A work in progress, to be completed as part of Daimon's Artist in Residency Program (Ottawa, 2013)
SoniCity is an abstraction of various people's movements through space - an abstraction through sound. It traces pathways and velocities and transforms the data into sonic reverberations. The result is a map that unfolds through time. By tracing people in this way, the map reflects the complexity of human travel as experienced through flow.
SoniCity revolves around recording GPS tracks: data is brought into a Pure Data patch, parsed, then the individual GPS attributes (i.e. Latitude, Longitude) are used to drive the sonic engine.
SoniCity allows us to think about public space and mobility in novel ways, creating a playful relationship to our journeys and their audible results. We are not attempting to produce an objective cartography. By drawing awareness to our patterns, it becomes possible to imagine alternatives – in shared spaces and in sound. In this way, SoniCity becomes a tool for the derive i.e. the psycho-geographical exploration, and also makes public space an instrument with which to play.
In November of 2008, Jesse Scott attended the 'Almost Perfect' locative media residency at the Banff New Media Institute, and developed the initial technical engine of the project. This consisted of 1) a Java applet that would run on Symbian phones, sending nmea data to a server in a live stream, 2) a server-side php script that parsed the nmea data and forwarded it to an ip address, and 3) a Pure Data patch that received and further parsed the incoming data into individual gps attributes, such as latitude, longitude, altitude, etc.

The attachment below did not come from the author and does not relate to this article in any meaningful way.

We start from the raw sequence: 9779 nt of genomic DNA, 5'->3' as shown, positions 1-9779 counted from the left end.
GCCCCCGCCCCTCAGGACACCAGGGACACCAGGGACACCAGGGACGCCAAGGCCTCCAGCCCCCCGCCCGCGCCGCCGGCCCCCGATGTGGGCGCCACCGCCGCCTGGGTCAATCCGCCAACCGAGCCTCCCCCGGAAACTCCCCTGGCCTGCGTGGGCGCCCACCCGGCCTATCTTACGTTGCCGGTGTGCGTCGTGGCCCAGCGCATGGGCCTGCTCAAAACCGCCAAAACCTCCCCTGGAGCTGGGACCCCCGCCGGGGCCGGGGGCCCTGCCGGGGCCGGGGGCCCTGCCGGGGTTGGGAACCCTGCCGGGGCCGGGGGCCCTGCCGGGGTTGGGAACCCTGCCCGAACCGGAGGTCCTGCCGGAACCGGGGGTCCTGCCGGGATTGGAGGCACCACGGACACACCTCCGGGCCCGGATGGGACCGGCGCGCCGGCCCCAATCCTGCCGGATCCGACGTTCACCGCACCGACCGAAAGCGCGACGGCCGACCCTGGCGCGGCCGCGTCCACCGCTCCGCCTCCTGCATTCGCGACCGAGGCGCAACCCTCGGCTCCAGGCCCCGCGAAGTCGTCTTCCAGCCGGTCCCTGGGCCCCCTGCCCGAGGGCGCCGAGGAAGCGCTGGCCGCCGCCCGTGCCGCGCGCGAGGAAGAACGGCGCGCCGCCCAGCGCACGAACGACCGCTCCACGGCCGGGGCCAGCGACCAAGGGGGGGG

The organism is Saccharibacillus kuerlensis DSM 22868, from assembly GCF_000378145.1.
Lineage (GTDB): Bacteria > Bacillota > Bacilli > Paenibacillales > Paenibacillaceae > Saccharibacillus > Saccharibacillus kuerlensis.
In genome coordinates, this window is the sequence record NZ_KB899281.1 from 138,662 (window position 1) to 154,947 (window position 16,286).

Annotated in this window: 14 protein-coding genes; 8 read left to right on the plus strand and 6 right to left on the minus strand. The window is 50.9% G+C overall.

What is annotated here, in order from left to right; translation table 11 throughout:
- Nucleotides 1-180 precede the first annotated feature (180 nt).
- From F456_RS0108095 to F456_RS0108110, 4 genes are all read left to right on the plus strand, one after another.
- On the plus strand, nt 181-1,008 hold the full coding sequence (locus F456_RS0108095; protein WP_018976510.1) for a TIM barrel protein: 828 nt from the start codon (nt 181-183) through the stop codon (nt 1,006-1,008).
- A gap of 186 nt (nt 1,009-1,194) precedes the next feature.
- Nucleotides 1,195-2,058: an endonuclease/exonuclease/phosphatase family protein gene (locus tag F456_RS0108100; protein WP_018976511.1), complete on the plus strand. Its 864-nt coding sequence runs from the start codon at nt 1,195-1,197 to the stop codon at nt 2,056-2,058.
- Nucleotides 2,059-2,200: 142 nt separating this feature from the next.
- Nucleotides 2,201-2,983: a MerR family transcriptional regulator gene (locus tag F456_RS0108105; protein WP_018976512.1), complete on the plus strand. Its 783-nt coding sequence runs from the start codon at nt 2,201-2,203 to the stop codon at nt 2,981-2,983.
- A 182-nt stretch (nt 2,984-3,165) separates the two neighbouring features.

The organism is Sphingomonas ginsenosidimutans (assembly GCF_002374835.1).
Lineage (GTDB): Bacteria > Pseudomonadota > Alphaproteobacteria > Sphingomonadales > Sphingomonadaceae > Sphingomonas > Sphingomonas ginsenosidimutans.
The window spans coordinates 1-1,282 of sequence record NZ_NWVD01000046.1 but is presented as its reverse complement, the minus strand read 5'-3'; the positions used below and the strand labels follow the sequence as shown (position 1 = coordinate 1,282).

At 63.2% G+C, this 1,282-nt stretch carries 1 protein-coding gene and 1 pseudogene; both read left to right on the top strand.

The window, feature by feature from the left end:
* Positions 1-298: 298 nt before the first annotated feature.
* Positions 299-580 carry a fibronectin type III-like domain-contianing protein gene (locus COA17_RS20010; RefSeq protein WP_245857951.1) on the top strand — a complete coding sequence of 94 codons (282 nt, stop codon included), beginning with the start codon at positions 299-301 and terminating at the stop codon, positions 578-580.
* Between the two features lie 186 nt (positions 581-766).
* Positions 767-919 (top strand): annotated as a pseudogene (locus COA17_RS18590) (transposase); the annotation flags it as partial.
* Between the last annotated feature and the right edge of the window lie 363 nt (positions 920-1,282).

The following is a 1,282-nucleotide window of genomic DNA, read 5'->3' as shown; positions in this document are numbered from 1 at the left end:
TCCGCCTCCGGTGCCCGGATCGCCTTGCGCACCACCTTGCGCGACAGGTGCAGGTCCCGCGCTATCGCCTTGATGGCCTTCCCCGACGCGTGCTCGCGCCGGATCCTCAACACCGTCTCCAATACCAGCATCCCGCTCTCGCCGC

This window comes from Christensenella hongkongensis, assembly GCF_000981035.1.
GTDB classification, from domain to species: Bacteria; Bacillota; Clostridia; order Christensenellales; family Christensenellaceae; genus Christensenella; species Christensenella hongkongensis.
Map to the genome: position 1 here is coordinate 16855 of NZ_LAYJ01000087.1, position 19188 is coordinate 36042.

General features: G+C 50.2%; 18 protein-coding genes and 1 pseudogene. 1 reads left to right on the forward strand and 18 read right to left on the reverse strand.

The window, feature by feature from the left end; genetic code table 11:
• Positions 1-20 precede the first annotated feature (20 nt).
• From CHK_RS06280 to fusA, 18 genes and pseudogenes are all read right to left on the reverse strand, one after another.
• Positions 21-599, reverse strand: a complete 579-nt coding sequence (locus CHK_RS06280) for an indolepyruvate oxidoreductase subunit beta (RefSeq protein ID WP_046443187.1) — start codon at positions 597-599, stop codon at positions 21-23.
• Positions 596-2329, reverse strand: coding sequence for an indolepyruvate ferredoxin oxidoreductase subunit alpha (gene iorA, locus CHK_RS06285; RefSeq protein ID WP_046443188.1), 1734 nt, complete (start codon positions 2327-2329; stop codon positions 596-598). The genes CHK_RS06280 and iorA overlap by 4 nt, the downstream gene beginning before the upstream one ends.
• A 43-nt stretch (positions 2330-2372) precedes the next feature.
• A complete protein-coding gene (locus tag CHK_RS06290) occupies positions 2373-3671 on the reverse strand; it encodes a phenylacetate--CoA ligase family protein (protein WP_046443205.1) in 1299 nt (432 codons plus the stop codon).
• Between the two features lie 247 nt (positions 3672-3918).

In February of 2009, Jesse was awarded a self-directed residency at the BNMI, and used this time to reinvestigate the aesthetic, technological, and design concepts surrounding the work. During this time, basic sonicization and visualization was driven by the gps data, and a version of the Pure Data program was built in order to read 'offline' nmea from a text file.
The current domain of technical research involves transcoding of different gps data formats into text files to be read in Pure Data, building the sonicization engine in Pure Data, the construction of a User Interface that allows for live rewiring of the gps data to sound, and the programming of a Processing application for Android phones to record pure nmea data.
The video below is a proof-of-concept that shows a custom Processing application that prints the realtime gps data to the screen of an Android device.
The following set of beta sonicizations were presented at The Cognitive Cities Conference (Berlin, 26-27 February 2011). These tracks are tests of our Pure data sound engine for SoniCity. Each track is composed through generative sound synthesis, with frequencies derived from GPS data collected while walking along routes connecting locations for the conference.
The following video shows (non realtime) parsing of a gpx track into Pure Data, and using the ensuing values to drive sound synthesis.